But now agriculture, the most prominent branch of production in the whole Old World, was again supreme, and more than ever. In Italy, the immense estates (latifundiae) that comprised nearly the whole country since the end of the republic, had been utilized in two ways: either as pastures on which the population had been replaced by sheep and oxen, the care of which required only a few slaves; or as country seats, on which masses of slaves carried on horticulture on a large scale, partly for the luxury of the owner, partly for sale on the markets of the towns. The great pastures had been preserved and even extended in certain parts. But the country seats and their horticulture had gone to ruin through the impoverishment of their owners and the decay of the towns. Latifundian economy based on slave labor was no longer profitable; but in its time it had been the only possible form of agriculture on a large scale. Now, however, small production had again become the only lucrative form. One country seat after the other was parceled and leased in small lots to hereditary tenants who paid a fixed rent, or to partiarii, more administrators than tenants who received one-sixth or even only one-ninth of a year's product in remuneration for their work. But these little lots were principally disposed of to colonists who paid a fixed sum annually and could be transferred by sale together with their lots. Although no slaves, still these colonists were not free; they could not marry free citizens, and marriages with members of their own class were not regarded as valid, but as mere concubinages like those of the slaves. The colonists were the prototypes of the medieval serfs.
The ancient slavery had lost its vitality. Neither in the country in large scale agriculture, nor in the manufactories of the towns did it yield any more returns—the market for its products had disappeared. And small scale production and artisanship, to which the gigantic production of the flourishing time of the empire was now reduced, did not leave any room for numerous slaves. Only house and luxury slaves of the rich were still retained by society. But this declining slavery was as yet sufficiently strong to brand productive labor as slave work, as below the dignity of free Romans; and everybody was now a free Roman. An increasing number of superfluous slaves who had become a drug on their owners were dismissed, while on the other hand the number of colonists and of beggared free men (similar to the poor whites in the slave states of America) grew continuously. Christianity is perfectly innocent of this gradual decline of ancient slavery. For it had taken part in the slavery of the Roman empire for centuries. It never prevented the slave trade of Christians later on, neither of the Germans in the North, nor of the Venetians on the Mediterranean, nor the negro traffic of later years. Slavery died, because it did not pay any longer. But it left behind its poisonous sting by branding as ignoble the productive labor of free men. This brought the Roman world into a closed alley from which it could not escape. Slave labor was economically impossible and the labor of free men was under a moral ban. The one could exist no longer, the other could not yet be the fundamental form of social production. There was no other help but a complete revolution.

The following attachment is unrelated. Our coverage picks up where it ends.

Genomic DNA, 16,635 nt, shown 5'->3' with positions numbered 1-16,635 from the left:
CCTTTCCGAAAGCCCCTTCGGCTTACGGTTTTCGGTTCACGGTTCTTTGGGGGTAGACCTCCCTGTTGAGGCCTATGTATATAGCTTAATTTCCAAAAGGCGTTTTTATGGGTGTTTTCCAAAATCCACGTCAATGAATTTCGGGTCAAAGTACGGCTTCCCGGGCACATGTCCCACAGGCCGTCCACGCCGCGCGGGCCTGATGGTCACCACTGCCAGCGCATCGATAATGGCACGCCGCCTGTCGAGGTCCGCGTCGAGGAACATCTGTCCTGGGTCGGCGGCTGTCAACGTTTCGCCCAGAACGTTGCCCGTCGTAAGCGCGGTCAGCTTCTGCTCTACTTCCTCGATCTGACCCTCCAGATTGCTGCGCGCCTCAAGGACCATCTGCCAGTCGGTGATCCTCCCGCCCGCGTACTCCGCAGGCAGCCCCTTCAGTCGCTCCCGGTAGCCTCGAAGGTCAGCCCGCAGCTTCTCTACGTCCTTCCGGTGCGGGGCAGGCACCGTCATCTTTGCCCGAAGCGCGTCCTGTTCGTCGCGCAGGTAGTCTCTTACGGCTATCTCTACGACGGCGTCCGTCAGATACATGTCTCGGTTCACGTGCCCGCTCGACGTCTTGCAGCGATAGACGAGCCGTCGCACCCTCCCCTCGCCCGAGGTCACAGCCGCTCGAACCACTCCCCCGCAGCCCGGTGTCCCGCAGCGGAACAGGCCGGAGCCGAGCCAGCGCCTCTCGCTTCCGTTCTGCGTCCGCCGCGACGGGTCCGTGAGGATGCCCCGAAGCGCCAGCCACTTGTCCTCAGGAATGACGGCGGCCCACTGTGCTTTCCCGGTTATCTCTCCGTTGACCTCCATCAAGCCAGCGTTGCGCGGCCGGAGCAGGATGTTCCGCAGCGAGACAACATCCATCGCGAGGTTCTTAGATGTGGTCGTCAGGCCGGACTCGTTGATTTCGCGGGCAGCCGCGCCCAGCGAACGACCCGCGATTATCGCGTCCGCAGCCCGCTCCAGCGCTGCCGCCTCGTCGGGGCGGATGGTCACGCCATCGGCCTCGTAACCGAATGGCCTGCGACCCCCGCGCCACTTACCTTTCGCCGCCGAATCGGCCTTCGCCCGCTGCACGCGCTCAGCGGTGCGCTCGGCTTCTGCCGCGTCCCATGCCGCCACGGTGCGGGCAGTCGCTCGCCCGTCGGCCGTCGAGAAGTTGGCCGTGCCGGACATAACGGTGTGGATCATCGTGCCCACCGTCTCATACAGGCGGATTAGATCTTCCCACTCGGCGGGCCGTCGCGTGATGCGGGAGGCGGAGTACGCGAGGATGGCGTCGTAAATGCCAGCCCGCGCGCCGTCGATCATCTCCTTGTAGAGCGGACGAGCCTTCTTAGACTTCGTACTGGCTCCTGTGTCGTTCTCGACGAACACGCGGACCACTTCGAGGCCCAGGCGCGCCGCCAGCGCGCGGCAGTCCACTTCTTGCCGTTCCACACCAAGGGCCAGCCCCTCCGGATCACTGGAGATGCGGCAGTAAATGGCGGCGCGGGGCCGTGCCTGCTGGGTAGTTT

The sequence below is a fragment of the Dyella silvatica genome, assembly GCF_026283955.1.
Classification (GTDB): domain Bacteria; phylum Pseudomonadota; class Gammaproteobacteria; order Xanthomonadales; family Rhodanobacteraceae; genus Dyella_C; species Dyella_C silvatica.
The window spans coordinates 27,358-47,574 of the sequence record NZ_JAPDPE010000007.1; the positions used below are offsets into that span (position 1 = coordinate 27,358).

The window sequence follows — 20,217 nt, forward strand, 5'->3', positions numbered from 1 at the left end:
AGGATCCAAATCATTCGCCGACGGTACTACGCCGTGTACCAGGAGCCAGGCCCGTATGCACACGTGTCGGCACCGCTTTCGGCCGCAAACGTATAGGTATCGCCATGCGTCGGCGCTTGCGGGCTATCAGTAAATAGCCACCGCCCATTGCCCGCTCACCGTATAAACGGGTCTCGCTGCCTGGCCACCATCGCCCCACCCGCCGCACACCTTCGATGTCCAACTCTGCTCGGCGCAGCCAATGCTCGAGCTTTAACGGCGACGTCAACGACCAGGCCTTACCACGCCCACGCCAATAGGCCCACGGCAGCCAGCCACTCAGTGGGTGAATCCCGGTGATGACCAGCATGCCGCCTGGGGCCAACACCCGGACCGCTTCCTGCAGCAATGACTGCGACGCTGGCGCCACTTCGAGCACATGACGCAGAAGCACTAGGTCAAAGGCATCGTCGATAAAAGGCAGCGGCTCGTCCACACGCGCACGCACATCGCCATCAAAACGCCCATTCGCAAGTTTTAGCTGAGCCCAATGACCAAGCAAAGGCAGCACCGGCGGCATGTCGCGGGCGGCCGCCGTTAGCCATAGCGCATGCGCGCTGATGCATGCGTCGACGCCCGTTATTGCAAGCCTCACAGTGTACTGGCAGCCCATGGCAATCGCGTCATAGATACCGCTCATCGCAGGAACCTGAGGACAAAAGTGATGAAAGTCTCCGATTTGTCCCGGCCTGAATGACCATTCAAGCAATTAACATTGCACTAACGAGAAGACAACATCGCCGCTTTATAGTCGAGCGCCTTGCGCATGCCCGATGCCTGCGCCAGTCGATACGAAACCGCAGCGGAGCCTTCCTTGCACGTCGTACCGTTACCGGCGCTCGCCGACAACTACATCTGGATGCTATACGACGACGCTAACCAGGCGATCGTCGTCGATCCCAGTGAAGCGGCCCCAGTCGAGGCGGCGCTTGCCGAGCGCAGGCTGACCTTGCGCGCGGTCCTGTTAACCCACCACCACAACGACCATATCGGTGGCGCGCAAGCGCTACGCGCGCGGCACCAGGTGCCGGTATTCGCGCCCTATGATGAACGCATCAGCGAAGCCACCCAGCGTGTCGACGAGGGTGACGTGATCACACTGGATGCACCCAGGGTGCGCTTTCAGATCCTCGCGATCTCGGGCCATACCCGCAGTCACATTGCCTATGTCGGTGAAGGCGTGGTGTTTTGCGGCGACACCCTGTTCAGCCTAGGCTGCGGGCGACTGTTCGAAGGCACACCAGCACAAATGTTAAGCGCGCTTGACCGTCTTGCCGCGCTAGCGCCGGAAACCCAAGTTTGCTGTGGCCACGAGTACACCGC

The provinces were not any better off. The most complete reports on this subject are from Gaul. By the side of the colonists, free farmers still existed there. In order to protect themselves against the brutal blackmail of the officials, judges and usurers, they frequently placed themselves under the protectorate of a man of influence and power. Not only single individuals did so, but whole communities, so that the emperors of the fourth century often issued decrees prohibiting this practice. But what good did protection do to the clients? The patron imposed the condition that they should transfer the title of their lots to him, and in return he assured them of the free enjoyment of their land for life—a trick which the holy church remembered and freely imitated during the ninth and tenth century, for the greater glory of God. In the fifth century, however, about the year 475, Bishop Salvianus of Marseilles still vehemently denounced such robbery and relates that the methods of the Roman officials and great landlords became so oppressive that many "Romans" fled to the districts occupied by the barbarians and feared nothing so much as a return under Roman rule. That poor parents frequently sold their children into slavery, is proved by a law forbidding this practice.